Jessica Duemig shares her story of surviving breast cancer

The first thing Jessica Duemig did when she found out she was cured of breast cancer in February was go to Costco with her parents to buy supplies for her “I’m cured” party.

Duemig is the first to admit that the action seems “anticlimactic.” But don’t let the seemingly pedestrian nature of a shopping trip fool you. The declaration that she was cancer-free allowed Duemig to breathe after having a “gorilla sitting on [her] chest for three years.” The 36-year-old’s victory over cancer was hard-won and earned through grit, strength, humor—and a fight within herself.

“Forget cancer,” she says. “The bigger fight is in the 6 inches between your ears through this whole thing. That’s where you have to win, because the minute you lose there, you’re done. Cancer or not.”

It’s a fight that the advertising and marketing professional details in her book, Warrior: Challenge Accepted, which she released in August. Duemig starts her story in November 2016: her family was healthy, she and her sister were planning a trip to Scandinavia, and she was in the midst of an exciting career change—from advertising account director at a Miami marketing communications company to sales strategist at beIN Sports.

Jessica DuemigThen she felt a lump on her breast. Thirty-two years old with no family history of breast cancer, she at first “diagnosed [herself] as being dramatic.” Then, in February 2017, she was diagnosed with Stage 2A triple-negative metaplastic breast cancer.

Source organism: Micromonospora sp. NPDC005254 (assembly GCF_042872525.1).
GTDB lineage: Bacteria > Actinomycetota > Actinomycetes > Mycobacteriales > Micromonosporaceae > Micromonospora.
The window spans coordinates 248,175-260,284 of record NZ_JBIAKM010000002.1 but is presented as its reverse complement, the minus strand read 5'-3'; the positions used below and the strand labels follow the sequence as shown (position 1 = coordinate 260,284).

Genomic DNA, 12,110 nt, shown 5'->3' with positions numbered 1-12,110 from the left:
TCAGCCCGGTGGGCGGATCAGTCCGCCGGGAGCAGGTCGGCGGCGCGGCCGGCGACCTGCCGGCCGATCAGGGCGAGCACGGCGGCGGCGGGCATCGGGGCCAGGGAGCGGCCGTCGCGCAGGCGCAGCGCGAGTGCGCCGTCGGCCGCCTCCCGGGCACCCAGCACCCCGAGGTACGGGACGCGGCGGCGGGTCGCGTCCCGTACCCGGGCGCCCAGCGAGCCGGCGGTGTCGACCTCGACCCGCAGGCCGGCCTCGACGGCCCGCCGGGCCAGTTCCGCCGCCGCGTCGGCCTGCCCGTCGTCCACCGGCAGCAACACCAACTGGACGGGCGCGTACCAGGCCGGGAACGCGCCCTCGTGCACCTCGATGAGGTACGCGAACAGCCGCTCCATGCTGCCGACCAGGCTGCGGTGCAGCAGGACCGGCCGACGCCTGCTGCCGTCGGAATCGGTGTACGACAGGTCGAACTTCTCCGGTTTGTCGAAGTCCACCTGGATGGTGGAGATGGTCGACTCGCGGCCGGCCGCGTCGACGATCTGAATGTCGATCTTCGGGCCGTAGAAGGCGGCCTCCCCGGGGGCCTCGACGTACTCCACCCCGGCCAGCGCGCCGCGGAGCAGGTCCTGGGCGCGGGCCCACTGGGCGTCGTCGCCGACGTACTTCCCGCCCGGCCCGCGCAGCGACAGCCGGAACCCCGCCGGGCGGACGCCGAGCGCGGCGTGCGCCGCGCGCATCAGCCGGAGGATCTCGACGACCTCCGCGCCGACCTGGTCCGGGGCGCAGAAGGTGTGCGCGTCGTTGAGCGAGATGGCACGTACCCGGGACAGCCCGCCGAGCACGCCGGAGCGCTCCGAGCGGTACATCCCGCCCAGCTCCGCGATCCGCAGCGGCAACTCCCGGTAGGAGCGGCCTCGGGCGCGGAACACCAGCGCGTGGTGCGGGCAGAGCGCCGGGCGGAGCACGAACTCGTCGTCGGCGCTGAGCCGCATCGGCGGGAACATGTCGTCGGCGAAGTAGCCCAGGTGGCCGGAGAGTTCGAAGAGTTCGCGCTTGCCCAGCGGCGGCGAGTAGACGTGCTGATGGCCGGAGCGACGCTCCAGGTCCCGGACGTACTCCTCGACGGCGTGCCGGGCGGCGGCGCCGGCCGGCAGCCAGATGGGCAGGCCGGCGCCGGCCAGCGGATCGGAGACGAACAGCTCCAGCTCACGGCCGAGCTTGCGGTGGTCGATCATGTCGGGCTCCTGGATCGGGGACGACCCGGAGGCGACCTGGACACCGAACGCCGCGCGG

Duemig recounts the rest of her journey—chemotherapy treatments at Miami Cancer Institute, the decision to freeze her eggs, a double mastectomy—with unfiltered and raw honesty, musing on perspective, strength and mortality with the wisdom of hindsight and plenty of humor. Of chemotherapy treatments, she writes, “I would come to turn my recliner to face out the window toward a really nice fountain as part of the routine. A decent sightline for live-action poisoning.”

Duemig hopes her book will take away the fear of the unknown for those recently diagnosed with breast cancer as well as their supporters and caretakers. It also represents a new aspect of her career. Now the CEO of her own marketing and advertising consulting firm, Bright Strategy + Solutions, she plans to continue sharing how lessons learned from her cancer experience can apply to life.

“[Cancer] is an explosion in your mind—it’s an explosion of pink in your life, for the rest of your life. You’re going into battle,” she says. “This book is meant to pump people up and get them to the point of, ‘You know what? Screw cancer. This is my life. I am going to accept it and move through it.’ That’s what I want people to take from it.”